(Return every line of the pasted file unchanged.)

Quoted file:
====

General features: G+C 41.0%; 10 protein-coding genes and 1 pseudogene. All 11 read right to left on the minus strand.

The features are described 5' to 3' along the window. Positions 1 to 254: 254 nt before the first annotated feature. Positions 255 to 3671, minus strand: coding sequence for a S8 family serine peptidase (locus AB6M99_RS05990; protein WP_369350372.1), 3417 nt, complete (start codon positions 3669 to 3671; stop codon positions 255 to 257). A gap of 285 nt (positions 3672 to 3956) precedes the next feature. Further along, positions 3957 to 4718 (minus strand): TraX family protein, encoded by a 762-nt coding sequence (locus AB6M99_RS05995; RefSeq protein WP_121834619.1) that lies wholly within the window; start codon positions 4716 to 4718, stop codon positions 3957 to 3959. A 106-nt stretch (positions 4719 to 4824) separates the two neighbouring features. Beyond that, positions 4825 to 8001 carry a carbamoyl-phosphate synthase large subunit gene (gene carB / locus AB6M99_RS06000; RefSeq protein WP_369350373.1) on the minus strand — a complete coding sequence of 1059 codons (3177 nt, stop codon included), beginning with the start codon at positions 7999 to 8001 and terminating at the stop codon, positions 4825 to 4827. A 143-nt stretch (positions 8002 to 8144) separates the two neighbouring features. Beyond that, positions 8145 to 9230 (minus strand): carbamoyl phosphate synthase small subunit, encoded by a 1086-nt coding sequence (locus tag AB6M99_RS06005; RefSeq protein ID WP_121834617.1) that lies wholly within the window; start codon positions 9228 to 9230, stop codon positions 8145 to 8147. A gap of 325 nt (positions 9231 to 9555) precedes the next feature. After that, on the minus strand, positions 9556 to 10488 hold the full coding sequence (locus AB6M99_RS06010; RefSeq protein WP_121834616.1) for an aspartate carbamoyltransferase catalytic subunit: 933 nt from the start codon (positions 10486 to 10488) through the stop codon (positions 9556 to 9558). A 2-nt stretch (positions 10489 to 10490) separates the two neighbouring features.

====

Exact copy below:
General features: G+C 41.0%; 10 protein-coding genes and 1 pseudogene. All 11 read right to left on the minus strand.

The features are described 5' to 3' along the window. Positions 1 to 254: 254 nt before the first annotated feature. Positions 255 to 3671, minus strand: coding sequence for a S8 family serine peptidase (locus AB6M99_RS05990; protein WP_369350372.1), 3417 nt, complete (start codon positions 3669 to 3671; stop codon positions 255 to 257). A gap of 285 nt (positions 3672 to 3956) precedes the next feature. Further along, positions 3957 to 4718 (minus strand): TraX family protein, encoded by a 762-nt coding sequence (locus AB6M99_RS05995; RefSeq protein WP_121834619.1) that lies wholly within the window; start codon positions 4716 to 4718, stop codon positions 3957 to 3959. A 106-nt stretch (positions 4719 to 4824) separates the two neighbouring features. Beyond that, positions 4825 to 8001 carry a carbamoyl-phosphate synthase large subunit gene (gene carB / locus AB6M99_RS06000; RefSeq protein WP_369350373.1) on the minus strand — a complete coding sequence of 1059 codons (3177 nt, stop codon included), beginning with the start codon at positions 7999 to 8001 and terminating at the stop codon, positions 4825 to 4827. A 143-nt stretch (positions 8002 to 8144) separates the two neighbouring features. Beyond that, positions 8145 to 9230 (minus strand): carbamoyl phosphate synthase small subunit, encoded by a 1086-nt coding sequence (locus tag AB6M99_RS06005; RefSeq protein ID WP_121834617.1) that lies wholly within the window; start codon positions 9228 to 9230, stop codon positions 8145 to 8147. A gap of 325 nt (positions 9231 to 9555) precedes the next feature. After that, on the minus strand, positions 9556 to 10488 hold the full coding sequence (locus AB6M99_RS06010; RefSeq protein WP_121834616.1) for an aspartate carbamoyltransferase catalytic subunit: 933 nt from the start codon (positions 10486 to 10488) through the stop codon (positions 9556 to 9558). A 2-nt stretch (positions 10489 to 10490) separates the two neighbouring features.